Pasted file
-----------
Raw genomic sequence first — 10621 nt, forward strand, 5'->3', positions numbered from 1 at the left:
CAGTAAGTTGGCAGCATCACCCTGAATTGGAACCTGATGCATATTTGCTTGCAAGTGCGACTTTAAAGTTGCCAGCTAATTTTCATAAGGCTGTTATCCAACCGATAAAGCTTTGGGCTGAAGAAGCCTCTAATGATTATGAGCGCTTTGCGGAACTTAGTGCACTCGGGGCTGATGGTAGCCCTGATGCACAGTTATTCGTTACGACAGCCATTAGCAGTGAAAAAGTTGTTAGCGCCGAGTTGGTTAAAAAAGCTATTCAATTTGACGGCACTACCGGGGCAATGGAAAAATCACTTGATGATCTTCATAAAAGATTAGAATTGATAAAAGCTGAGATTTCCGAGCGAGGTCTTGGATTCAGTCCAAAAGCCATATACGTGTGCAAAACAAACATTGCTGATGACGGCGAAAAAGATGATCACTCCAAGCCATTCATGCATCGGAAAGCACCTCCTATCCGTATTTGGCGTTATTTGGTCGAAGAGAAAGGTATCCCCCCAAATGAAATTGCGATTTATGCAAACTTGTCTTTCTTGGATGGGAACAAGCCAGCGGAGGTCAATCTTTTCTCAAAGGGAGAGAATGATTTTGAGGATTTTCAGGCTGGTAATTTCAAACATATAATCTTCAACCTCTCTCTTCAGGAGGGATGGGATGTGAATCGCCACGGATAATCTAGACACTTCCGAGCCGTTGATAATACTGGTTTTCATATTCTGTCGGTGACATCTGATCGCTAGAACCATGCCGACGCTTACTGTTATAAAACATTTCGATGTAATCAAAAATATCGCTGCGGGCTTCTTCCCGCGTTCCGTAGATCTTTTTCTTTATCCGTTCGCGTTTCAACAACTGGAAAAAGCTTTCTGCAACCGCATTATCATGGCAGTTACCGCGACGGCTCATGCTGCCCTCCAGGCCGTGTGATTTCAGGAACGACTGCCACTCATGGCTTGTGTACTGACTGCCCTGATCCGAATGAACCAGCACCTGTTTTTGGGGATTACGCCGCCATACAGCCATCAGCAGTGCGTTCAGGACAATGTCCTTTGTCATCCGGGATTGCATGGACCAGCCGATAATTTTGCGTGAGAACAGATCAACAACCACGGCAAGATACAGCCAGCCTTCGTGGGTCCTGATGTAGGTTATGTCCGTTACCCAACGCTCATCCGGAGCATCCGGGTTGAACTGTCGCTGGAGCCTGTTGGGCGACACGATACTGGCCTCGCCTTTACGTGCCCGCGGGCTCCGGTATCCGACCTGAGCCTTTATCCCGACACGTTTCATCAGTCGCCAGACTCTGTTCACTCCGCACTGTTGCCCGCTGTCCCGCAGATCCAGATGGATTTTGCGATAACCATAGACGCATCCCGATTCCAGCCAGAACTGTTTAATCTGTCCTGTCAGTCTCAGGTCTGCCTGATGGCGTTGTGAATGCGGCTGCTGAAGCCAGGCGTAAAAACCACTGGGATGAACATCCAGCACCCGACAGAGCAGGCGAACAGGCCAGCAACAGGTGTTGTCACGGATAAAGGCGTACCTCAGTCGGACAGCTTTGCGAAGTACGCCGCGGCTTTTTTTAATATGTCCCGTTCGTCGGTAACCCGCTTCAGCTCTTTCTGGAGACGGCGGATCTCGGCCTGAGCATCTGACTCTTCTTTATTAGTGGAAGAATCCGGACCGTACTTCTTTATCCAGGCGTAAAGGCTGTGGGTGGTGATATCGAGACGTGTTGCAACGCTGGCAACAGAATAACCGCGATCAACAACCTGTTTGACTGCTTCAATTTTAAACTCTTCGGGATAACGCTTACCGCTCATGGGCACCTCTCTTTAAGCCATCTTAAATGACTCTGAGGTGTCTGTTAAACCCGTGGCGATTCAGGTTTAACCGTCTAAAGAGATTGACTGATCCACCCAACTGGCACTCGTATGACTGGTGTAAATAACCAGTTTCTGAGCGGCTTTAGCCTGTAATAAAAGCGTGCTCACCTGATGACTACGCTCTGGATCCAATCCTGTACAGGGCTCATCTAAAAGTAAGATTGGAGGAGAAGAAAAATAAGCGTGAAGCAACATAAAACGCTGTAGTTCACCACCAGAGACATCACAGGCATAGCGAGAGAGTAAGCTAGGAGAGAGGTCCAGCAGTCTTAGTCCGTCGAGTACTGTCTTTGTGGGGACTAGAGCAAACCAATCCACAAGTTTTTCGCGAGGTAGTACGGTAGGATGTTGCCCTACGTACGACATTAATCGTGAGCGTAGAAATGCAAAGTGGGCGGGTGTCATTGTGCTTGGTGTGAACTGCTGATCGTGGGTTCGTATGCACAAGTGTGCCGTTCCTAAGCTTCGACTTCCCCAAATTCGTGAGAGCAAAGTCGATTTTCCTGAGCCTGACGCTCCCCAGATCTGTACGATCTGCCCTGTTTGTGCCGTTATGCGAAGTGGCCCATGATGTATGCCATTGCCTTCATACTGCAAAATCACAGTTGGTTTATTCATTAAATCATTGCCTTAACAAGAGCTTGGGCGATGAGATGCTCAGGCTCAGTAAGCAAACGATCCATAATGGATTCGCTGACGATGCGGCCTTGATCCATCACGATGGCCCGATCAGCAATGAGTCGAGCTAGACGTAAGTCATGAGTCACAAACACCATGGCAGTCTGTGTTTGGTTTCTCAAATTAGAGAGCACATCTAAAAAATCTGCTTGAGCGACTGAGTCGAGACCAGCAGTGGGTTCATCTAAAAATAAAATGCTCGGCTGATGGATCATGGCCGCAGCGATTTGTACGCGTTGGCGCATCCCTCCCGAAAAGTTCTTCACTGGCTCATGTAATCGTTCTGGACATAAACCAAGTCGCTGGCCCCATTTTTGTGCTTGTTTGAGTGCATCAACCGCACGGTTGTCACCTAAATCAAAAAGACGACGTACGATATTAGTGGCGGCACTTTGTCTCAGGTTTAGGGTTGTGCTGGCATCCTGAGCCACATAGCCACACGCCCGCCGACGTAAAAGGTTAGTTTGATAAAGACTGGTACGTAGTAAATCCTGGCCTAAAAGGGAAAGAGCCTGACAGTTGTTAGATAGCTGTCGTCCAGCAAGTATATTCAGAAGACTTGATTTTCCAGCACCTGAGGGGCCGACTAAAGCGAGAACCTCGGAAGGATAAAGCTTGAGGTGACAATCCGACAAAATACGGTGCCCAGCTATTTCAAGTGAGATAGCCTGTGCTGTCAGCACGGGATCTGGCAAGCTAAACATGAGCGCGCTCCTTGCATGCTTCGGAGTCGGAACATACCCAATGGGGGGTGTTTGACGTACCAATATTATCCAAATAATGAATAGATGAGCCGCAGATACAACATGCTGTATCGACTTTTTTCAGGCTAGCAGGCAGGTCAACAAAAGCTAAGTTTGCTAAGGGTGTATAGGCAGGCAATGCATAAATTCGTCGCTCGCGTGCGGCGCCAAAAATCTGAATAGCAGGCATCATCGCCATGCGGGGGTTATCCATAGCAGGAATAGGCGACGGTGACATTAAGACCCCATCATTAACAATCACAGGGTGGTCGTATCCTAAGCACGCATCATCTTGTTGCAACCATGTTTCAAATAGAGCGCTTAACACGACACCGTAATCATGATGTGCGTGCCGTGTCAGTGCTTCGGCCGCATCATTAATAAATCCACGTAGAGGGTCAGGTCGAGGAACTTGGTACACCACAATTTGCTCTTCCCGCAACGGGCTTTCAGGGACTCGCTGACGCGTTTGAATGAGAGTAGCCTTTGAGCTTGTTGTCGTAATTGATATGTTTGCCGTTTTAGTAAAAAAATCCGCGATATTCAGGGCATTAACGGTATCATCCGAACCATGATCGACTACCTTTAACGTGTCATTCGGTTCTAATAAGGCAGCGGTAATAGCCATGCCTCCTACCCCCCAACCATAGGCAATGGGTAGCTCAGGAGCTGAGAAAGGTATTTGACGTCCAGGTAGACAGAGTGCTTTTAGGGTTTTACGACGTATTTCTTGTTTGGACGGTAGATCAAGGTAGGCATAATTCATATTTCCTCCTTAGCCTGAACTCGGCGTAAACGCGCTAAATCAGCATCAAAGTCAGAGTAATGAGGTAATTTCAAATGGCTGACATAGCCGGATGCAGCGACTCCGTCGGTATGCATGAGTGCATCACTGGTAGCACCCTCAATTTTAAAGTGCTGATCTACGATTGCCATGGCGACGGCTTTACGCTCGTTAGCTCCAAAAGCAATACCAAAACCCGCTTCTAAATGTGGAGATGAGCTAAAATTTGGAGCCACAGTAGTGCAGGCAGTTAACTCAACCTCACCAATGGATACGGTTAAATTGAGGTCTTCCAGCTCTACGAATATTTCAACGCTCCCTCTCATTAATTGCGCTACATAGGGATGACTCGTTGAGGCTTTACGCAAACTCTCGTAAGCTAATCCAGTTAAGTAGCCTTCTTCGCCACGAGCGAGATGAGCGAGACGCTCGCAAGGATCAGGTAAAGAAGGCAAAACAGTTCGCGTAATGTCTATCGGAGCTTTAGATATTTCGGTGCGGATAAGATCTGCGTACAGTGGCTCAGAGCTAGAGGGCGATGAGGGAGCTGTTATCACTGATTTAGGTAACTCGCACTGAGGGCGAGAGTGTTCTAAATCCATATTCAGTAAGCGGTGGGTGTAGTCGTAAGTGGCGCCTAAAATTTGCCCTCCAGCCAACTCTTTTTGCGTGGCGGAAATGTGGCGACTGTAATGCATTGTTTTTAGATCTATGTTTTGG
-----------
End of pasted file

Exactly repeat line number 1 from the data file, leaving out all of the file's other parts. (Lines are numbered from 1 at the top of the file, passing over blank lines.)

Raw genomic sequence first — 10621 nt, forward strand, 5'->3', positions numbered from 1 at the left: